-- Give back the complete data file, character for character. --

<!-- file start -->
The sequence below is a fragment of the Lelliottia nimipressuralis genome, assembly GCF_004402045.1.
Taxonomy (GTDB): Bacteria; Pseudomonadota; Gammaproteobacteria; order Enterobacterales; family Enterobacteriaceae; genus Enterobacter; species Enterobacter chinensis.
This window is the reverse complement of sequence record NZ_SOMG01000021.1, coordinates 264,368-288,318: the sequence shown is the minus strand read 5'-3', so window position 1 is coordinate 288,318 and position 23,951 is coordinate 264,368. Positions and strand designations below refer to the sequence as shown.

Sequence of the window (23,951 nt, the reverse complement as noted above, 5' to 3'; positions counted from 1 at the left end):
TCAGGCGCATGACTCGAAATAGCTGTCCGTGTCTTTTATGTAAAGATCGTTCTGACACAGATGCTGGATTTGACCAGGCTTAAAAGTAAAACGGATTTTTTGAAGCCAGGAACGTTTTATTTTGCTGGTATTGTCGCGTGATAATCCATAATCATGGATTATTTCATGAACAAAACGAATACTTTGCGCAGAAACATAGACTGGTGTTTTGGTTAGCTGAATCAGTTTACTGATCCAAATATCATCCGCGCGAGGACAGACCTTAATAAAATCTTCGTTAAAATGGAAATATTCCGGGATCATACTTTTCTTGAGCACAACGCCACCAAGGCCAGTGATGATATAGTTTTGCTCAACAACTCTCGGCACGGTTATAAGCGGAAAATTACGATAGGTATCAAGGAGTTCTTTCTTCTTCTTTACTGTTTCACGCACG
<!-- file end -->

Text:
The sequence below is a fragment of the Lelliottia nimipressuralis genome, assembly GCF_004402045.1.
Taxonomy (GTDB): Bacteria; Pseudomonadota; Gammaproteobacteria; order Enterobacterales; family Enterobacteriaceae; genus Enterobacter; species Enterobacter chinensis.
This window is the reverse complement of sequence record NZ_SOMG01000021.1, coordinates 264,368-288,318: the sequence shown is the minus strand read 5'-3', so window position 1 is coordinate 288,318 and position 23,951 is coordinate 264,368. Positions and strand designations below refer to the sequence as shown.

Sequence of the window (23,951 nt, the reverse complement as noted above, 5' to 3'; positions counted from 1 at the left end):
TCAGGCGCATGACTCGAAATAGCTGTCCGTGTCTTTTATGTAAAGATCGTTCTGACACAGATGCTGGATTTGACCAGGCTTAAAAGTAAAACGGATTTTTTGAAGCCAGGAACGTTTTATTTTGCTGGTATTGTCGCGTGATAATCCATAATCATGGATTATTTCATGAACAAAACGAATACTTTGCGCAGAAACATAGACTGGTGTTTTGGTTAGCTGAATCAGTTTACTGATCCAAATATCATCCGCGCGAGGACAGACCTTAATAAAATCTTCGTTAAAATGGAAATATTCCGGGATCATACTTTTCTTGAGCACAACGCCACCAAGGCCAGTGATGATATAGTTTTGCTCAACAACTCTCGGCACGGTTATAAGCGGAAAATTACGATAGGTATCAAGGAGTTCTTTCTTCTTCTTTACTGTTTCACGCACG